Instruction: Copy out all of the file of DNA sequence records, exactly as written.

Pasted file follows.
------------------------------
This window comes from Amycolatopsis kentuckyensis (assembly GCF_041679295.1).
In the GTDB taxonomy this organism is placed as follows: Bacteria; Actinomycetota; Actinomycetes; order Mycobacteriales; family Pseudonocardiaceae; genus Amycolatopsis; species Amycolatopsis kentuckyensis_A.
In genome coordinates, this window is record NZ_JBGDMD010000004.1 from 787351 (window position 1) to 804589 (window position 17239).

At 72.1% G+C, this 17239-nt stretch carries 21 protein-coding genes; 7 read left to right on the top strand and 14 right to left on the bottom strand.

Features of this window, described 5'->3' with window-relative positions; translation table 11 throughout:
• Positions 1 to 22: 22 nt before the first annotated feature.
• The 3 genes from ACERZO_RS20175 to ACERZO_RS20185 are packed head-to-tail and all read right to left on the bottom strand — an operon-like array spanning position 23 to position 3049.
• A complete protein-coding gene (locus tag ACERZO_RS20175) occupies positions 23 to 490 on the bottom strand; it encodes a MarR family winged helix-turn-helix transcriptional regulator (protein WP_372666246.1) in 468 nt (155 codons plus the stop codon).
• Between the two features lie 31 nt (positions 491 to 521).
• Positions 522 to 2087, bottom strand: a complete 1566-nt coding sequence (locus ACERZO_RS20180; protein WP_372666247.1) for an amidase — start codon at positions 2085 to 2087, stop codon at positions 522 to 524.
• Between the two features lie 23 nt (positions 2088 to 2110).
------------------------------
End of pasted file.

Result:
This window comes from Amycolatopsis kentuckyensis (assembly GCF_041679295.1).
In the GTDB taxonomy this organism is placed as follows: Bacteria; Actinomycetota; Actinomycetes; order Mycobacteriales; family Pseudonocardiaceae; genus Amycolatopsis; species Amycolatopsis kentuckyensis_A.
In genome coordinates, this window is record NZ_JBGDMD010000004.1 from 787351 (window position 1) to 804589 (window position 17239).

At 72.1% G+C, this 17239-nt stretch carries 21 protein-coding genes; 7 read left to right on the top strand and 14 right to left on the bottom strand.

Features of this window, described 5'->3' with window-relative positions; translation table 11 throughout:
• Positions 1 to 22: 22 nt before the first annotated feature.
• The 3 genes from ACERZO_RS20175 to ACERZO_RS20185 are packed head-to-tail and all read right to left on the bottom strand — an operon-like array spanning position 23 to position 3049.
• A complete protein-coding gene (locus tag ACERZO_RS20175) occupies positions 23 to 490 on the bottom strand; it encodes a MarR family winged helix-turn-helix transcriptional regulator (protein WP_372666246.1) in 468 nt (155 codons plus the stop codon).
• Between the two features lie 31 nt (positions 491 to 521).
• Positions 522 to 2087, bottom strand: a complete 1566-nt coding sequence (locus ACERZO_RS20180; protein WP_372666247.1) for an amidase — start codon at positions 2085 to 2087, stop codon at positions 522 to 524.
• Between the two features lie 23 nt (positions 2088 to 2110).